PV What? PV GAP !!!
    see http://www.pvgap.org

    Maybe a daggy name that didnt catch on, but the intentions were very much in line with your concerns today, and hoping to avoid such outcomes.

    PV GAP was seen by some in industry as an attempt to subvert the testing regimes of TUV, UL, and other ‘Standards’ laboratories in regional juristictions that also served well as a barrier to outside manufacturers, unless they could afford the toll to pay for the test approvals to get their product into a market where these approval stamps where mandated under some government PV support programs.

    PV GAP saw this also as a barrier to PV development where manufacturers had to get several Approval stamps, often paying for repeat of the same tests, to have a ‘world-wide’ sellable product. Bigger players could and did pay the toll, and they are not the manufacturers that concern you I think.

    Had PV GAP been more successful, there may have been one test of quality acceptable to earn the PV GAP label, and so lower the barrer to entry, and hence allow for more competition. It was mostly aimed I understood at growing PV uptake in underdeveloped economies, making a Certification Standard that funding entities like the World Bank and other development aide organisations could accept to approve funding of projects using these Certified products.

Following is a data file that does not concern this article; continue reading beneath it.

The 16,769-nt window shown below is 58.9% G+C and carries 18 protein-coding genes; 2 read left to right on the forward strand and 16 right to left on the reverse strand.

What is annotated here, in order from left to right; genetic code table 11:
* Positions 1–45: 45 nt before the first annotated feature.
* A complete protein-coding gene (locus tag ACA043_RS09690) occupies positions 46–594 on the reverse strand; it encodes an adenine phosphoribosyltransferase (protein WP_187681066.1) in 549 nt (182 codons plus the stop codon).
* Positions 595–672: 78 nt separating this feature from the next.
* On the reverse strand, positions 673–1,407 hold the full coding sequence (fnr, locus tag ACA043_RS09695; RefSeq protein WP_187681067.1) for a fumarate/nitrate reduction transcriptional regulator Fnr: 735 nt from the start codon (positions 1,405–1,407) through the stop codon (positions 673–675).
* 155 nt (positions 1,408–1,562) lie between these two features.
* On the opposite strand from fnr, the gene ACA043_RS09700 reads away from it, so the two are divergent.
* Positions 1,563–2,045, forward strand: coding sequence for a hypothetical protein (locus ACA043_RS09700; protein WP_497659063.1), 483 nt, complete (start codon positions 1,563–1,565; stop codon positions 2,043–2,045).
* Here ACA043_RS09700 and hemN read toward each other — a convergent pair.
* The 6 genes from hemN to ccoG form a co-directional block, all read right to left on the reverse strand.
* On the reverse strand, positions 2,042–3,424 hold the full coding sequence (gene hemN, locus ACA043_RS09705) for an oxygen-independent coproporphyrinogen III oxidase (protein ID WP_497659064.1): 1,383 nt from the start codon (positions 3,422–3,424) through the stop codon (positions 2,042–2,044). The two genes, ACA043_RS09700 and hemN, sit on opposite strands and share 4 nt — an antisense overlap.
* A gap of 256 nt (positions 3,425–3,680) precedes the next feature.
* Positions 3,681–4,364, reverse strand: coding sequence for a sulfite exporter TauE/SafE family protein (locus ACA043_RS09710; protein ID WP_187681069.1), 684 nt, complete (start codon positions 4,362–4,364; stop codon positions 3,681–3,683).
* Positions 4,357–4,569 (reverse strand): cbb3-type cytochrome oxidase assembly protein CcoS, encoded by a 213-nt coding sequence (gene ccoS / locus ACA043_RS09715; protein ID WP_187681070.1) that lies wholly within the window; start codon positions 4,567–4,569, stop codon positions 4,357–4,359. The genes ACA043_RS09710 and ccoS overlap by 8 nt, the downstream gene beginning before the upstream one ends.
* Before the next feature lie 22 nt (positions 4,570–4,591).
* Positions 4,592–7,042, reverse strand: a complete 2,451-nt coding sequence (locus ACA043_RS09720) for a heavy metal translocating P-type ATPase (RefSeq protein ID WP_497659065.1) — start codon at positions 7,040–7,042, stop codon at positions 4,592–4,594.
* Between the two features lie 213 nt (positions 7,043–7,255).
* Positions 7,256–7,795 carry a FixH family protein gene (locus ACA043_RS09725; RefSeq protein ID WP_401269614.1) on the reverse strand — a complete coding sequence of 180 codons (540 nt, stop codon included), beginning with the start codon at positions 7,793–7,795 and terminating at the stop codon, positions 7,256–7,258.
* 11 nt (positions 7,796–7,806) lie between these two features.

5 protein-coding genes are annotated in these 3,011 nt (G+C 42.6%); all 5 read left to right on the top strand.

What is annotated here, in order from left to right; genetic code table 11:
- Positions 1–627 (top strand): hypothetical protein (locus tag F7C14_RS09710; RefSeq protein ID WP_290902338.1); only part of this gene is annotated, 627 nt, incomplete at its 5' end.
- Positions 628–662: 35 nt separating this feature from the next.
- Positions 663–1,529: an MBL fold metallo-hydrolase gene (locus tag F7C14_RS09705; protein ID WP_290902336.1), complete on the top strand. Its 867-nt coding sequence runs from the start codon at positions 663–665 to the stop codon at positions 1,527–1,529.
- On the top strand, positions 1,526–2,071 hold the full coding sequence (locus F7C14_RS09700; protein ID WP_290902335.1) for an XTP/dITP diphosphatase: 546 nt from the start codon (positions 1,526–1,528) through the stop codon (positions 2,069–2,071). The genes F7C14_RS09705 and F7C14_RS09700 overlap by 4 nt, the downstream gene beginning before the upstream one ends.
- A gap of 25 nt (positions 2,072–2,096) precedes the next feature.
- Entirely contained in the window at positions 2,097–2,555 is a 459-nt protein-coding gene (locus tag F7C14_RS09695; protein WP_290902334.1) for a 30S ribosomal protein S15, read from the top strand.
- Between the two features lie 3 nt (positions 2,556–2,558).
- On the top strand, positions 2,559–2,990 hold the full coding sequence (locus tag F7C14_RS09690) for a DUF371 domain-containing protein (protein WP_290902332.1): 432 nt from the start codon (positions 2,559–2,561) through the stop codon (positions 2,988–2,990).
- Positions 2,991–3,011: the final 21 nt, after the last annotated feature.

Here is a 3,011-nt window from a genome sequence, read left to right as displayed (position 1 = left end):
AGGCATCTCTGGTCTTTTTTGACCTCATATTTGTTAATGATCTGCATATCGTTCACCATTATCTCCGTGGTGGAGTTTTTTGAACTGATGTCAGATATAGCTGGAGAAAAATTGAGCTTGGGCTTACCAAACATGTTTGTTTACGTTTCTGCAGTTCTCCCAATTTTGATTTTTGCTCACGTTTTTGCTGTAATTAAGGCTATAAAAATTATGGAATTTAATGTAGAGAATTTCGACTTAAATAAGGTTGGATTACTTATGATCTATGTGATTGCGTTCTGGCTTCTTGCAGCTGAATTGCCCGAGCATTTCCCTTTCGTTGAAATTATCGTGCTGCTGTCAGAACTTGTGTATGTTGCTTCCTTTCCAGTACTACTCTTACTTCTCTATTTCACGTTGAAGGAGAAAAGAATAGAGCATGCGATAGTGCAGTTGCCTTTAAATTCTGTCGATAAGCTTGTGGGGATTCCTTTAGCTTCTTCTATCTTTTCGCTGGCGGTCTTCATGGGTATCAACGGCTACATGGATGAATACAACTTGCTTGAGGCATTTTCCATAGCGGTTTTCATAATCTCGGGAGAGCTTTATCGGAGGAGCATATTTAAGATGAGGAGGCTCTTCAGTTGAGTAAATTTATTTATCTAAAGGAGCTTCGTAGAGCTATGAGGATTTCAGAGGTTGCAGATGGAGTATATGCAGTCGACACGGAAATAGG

Perhaps what was overlooked was a Test regime for business owners and operators, to weed out shonks who would use and sell anything that looked like a PV component so long as it held together long enough to get paid for it.

    Did Big PV kill off PV GAP I wonder, because they would not support a barrier reducer like that? Maybe if there was a globally accepted Quality mark that was based on a more affordable test Certification, and which could be verified, maintained and trusted, we may have been better off for that in the way you are now questioning. Perhaps we may now be in the doo doo, for lack of? Perhaps Big PV was too protective, too critical of idealistic, world democracy type efforts like PV GAP.

    However, it’s very difficult to get an international Standard when each country or ecnomic region wants to protect its own, and so who will fund the proper establishment and maintenance of a PV GAP type standard? Probably the answer was, noone would or did.

    Peter Erling
    PV Solar Energy Pty Ltd creator of the Australian PV Solar Tile TM

    PV GAP

    “The Global Approval Program for Photovoltaics (PV GAP), a not-for-profit international organization, is dedicated to the sustained growth of global photovoltaics (PV) markets to meet energy needs world-wide in an environmentally sound manner. Our mission is to promote and encourage the use of internationally accepted standards, quality management processes and organizational training in the design, fabrication, installation, sales and services of PV systems. To this end, we partner with PV and related industries, international organizations, testing laboratories, government agencies, financing institutions, non-governmental organizations, and private foundations, in developing and developed countries.”